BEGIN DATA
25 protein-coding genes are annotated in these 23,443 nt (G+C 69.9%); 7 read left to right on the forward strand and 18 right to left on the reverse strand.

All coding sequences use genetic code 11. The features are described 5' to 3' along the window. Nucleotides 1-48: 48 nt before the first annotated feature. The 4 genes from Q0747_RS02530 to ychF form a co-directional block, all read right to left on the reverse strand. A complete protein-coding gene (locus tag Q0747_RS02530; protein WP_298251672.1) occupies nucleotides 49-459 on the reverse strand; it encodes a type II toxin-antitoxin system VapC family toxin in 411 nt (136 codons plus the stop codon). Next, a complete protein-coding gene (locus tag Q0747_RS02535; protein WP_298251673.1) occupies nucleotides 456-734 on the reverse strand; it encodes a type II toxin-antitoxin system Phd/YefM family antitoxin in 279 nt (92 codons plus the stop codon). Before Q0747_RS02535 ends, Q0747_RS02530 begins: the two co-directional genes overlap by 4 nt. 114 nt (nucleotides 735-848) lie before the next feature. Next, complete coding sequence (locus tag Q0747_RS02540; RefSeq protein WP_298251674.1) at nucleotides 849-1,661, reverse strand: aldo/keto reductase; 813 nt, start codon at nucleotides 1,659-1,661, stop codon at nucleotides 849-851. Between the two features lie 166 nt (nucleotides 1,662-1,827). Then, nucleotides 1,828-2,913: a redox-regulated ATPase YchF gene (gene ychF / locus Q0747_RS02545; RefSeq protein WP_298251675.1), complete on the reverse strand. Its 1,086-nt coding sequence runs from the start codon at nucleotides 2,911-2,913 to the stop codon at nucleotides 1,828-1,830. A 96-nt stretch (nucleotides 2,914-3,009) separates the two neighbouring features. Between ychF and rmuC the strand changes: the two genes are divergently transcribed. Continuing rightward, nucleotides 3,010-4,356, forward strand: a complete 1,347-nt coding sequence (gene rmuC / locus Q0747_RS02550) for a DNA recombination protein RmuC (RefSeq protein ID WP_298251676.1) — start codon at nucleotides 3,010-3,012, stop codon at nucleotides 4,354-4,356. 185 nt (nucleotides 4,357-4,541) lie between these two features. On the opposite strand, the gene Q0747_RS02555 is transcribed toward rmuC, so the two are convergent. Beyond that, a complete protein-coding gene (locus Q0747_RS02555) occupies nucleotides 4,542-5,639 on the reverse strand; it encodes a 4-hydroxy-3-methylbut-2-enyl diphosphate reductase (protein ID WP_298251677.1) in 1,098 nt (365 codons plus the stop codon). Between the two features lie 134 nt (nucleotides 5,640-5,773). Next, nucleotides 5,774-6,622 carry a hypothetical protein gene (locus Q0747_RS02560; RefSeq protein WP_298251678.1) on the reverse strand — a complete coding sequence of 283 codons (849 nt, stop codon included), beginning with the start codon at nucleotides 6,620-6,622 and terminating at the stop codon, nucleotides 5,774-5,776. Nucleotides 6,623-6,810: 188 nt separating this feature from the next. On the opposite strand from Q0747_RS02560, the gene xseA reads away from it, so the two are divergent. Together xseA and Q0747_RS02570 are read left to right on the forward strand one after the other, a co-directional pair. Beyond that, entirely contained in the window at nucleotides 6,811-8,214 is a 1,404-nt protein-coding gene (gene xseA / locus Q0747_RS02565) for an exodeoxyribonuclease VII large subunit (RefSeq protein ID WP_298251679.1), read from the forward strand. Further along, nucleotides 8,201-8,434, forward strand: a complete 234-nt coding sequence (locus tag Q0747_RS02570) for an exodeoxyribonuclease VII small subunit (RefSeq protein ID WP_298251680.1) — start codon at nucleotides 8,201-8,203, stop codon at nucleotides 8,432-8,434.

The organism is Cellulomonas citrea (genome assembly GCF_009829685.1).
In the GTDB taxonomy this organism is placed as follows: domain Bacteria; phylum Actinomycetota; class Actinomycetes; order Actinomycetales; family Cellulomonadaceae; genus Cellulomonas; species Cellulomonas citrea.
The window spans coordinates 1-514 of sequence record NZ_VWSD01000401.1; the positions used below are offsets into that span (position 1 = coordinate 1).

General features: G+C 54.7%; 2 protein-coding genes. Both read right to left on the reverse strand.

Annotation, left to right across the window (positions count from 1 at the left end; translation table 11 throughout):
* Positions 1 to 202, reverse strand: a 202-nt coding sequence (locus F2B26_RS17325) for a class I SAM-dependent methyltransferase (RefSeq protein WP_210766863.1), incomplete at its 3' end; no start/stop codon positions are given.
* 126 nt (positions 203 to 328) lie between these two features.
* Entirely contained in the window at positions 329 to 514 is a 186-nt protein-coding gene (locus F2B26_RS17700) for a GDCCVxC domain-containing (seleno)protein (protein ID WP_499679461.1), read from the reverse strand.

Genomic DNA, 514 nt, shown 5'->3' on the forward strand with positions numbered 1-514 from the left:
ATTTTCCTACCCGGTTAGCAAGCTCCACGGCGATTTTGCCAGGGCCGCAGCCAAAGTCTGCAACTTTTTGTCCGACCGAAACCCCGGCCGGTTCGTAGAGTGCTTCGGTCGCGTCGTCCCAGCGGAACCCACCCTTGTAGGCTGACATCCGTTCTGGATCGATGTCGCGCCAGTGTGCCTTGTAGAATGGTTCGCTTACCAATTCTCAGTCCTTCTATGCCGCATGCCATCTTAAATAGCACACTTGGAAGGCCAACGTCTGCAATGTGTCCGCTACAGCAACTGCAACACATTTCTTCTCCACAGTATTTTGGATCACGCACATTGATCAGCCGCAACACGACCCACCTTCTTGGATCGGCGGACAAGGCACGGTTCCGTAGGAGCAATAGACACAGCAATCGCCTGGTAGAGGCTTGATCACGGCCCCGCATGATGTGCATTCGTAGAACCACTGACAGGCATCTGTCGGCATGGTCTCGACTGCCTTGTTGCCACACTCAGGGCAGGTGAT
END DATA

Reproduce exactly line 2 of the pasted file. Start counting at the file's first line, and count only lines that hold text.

All coding sequences use genetic code 11. The features are described 5' to 3' along the window. Nucleotides 1-48: 48 nt before the first annotated feature. The 4 genes from Q0747_RS02530 to ychF form a co-directional block, all read right to left on the reverse strand. A complete protein-coding gene (locus tag Q0747_RS02530; protein WP_298251672.1) occupies nucleotides 49-459 on the reverse strand; it encodes a type II toxin-antitoxin system VapC family toxin in 411 nt (136 codons plus the stop codon). Next, a complete protein-coding gene (locus tag Q0747_RS02535; protein WP_298251673.1) occupies nucleotides 456-734 on the reverse strand; it encodes a type II toxin-antitoxin system Phd/YefM family antitoxin in 279 nt (92 codons plus the stop codon). Before Q0747_RS02535 ends, Q0747_RS02530 begins: the two co-directional genes overlap by 4 nt. 114 nt (nucleotides 735-848) lie before the next feature. Next, complete coding sequence (locus tag Q0747_RS02540; RefSeq protein WP_298251674.1) at nucleotides 849-1,661, reverse strand: aldo/keto reductase; 813 nt, start codon at nucleotides 1,659-1,661, stop codon at nucleotides 849-851. Between the two features lie 166 nt (nucleotides 1,662-1,827). Then, nucleotides 1,828-2,913: a redox-regulated ATPase YchF gene (gene ychF / locus Q0747_RS02545; RefSeq protein WP_298251675.1), complete on the reverse strand. Its 1,086-nt coding sequence runs from the start codon at nucleotides 2,911-2,913 to the stop codon at nucleotides 1,828-1,830. A 96-nt stretch (nucleotides 2,914-3,009) separates the two neighbouring features. Between ychF and rmuC the strand changes: the two genes are divergently transcribed. Continuing rightward, nucleotides 3,010-4,356, forward strand: a complete 1,347-nt coding sequence (gene rmuC / locus Q0747_RS02550) for a DNA recombination protein RmuC (RefSeq protein ID WP_298251676.1) — start codon at nucleotides 3,010-3,012, stop codon at nucleotides 4,354-4,356. 185 nt (nucleotides 4,357-4,541) lie between these two features. On the opposite strand, the gene Q0747_RS02555 is transcribed toward rmuC, so the two are convergent. Beyond that, a complete protein-coding gene (locus Q0747_RS02555) occupies nucleotides 4,542-5,639 on the reverse strand; it encodes a 4-hydroxy-3-methylbut-2-enyl diphosphate reductase (protein ID WP_298251677.1) in 1,098 nt (365 codons plus the stop codon). Between the two features lie 134 nt (nucleotides 5,640-5,773). Next, nucleotides 5,774-6,622 carry a hypothetical protein gene (locus Q0747_RS02560; RefSeq protein WP_298251678.1) on the reverse strand — a complete coding sequence of 283 codons (849 nt, stop codon included), beginning with the start codon at nucleotides 6,620-6,622 and terminating at the stop codon, nucleotides 5,774-5,776. Nucleotides 6,623-6,810: 188 nt separating this feature from the next. On the opposite strand from Q0747_RS02560, the gene xseA reads away from it, so the two are divergent. Together xseA and Q0747_RS02570 are read left to right on the forward strand one after the other, a co-directional pair. Beyond that, entirely contained in the window at nucleotides 6,811-8,214 is a 1,404-nt protein-coding gene (gene xseA / locus Q0747_RS02565) for an exodeoxyribonuclease VII large subunit (RefSeq protein ID WP_298251679.1), read from the forward strand. Further along, nucleotides 8,201-8,434, forward strand: a complete 234-nt coding sequence (locus tag Q0747_RS02570) for an exodeoxyribonuclease VII small subunit (RefSeq protein ID WP_298251680.1) — start codon at nucleotides 8,201-8,203, stop codon at nucleotides 8,432-8,434.